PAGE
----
What is a Psychologist and what do we do?
Psychology is the study of the human mind and brain. Clinical and Counselling Psychologists specialise in the assessment, formulation*, diagnosis and treatment of mental illnesses across the lifespan. Psychologists can also help mentally healthy people to find ways of functioning in a more efficient way, e.g. cope better with stress and enhance general wellbeing.
Clinical Psychologists work in child, adult, older adult and specialist services as part of their training. Like Counselling Psychologists they specialise in providing evidence based therapy tailored to the needs of the person. Educational Psychologists are specialists in maximising children and young people’s potential from a school or college perspective.
A Practitioner Psychologist’s training is broad-based within the NHS and lasts a minimum of six years, leading to a doctoral level qualification that enables them to assess, diagnose and advise on the most appropriate treatment available. A Psychologist is then able to provide therapy for a wide range of mental health disorders.
All Clinical and most Counselling Psychologists are able to provide Cognitive Behavioural Therapy in addition to a range of other evidenced approaches and then usually go on to have further specialist training in other treatment approaches. Many Psychologists will also develop a particular interest in the treatment of a specific psychological issue or specialist area.
The first step is to call us on 01420 540274 or fill in our form by clicking on “Talk to Us” below. We always try to respond to contact form messages within the day.
Our helpful and friendly practice administration staff will ask you some initial questions about what you would like help with and which location or locations you could come to. They will also talk with you about which of our psychologists will be most appropriate and their availability.
Once you have decided who you’d like to see we will arrange a suitable time for you to talk to each other. Ideally this will be within a day or two. This is a great opportunity to ask any questions or address concerns that you may have before making an appointment.
We know that it is not always easy to get to the point of making the decision to contact someone for help. Louisa and Janet are there to help you through the process of finding the right person to speak to. You will be asked for some personal details during this process. All information shared with us will always be treated in the strictest confidence. Needless to say, all our people are registered with the Information Commissioner’s Office (ICO) under the Data Protection Act (1998).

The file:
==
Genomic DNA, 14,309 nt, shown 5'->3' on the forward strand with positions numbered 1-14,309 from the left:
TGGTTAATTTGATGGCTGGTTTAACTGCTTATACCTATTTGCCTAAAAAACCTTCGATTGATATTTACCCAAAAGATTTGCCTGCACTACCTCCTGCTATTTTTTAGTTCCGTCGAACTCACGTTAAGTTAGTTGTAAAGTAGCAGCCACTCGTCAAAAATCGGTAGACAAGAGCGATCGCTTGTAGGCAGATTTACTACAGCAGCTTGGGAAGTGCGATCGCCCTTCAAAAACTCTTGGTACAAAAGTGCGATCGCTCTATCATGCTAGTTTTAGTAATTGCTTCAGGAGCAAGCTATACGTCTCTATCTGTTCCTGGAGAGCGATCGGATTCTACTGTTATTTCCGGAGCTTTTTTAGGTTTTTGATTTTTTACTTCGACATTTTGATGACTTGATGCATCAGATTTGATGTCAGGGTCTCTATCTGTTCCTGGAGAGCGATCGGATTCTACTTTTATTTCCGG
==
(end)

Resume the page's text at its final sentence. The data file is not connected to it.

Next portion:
The next step is to meet with your Psychologist for an initial consultation or assessment. You should usually allow around an hour to an hour and a half. The purpose of this session is for you to be able to explain what you would like help with, ask questions, provide some background history and define your goals for therapy. We also discuss the most effective course of therapy, how it would work, what you can expect from us and what would be expected of you.
At the initial assessment we will be able to give you a more accurate idea of the duration and cost of your therapy. If you choose to go ahead, you will then have 55 minute appointments every week (or two weeks – depending on your personal needs) with your psychologist.
We welcome referrals from other professionals, however, you don’t require one to see a Psychologist.
The consultation, as with any doctor, is confidential. There are certain situations where information may need to be shared without your consent – if the doctor is concerned that you or someone else’s life is at risk – but these situations are rare and every attempt will be made to abide by your wishes with regards to confidentiality.
You will be asked at the outset of therapy whether you would like anyone to be informed of the progress of your therapy. This might be your GP, another therapist or psychiatrist if you are already seeing one, certain members of your family or no-one if that is your wish.
Psychologists are unable to prescribe medication. However, they are always open to working collaboratively with a GP or Psychiatrist if you feel you would like to continue or begin a course of medication.
The formulation is begun at the assessment session(s) and is essentially a detailed description, history and working explanation of the presenting problem(s). Psychologists work with you to develop a detailed formulation of the problem – like Psychiatrists they can also provide a diagnosis. The assessment process may be over one or several sessions depending on complexity and the psychologist may need to access various sources of information to gain the fullest picture. The Psychologist develops explanatory hypotheses for the problem using biological, psychological, and social perspectives. An individualised and holistic explanation for the difficulties is developed which takes account of (amongst a comprehensive range of factors) likely causing and maintaining factors through the lifespan, precipitants (factors that may have precipitated the onset of difficulties), risk factors and strengths/resilience. This individualised picture is developed in close collaboration with the client. This formulation is then used to plan and design appropriate treatment. This might be a course of therapy, medication or a combination of the two, as well as identifying planned changes in the client’s environment, work, relationships or lifestyle.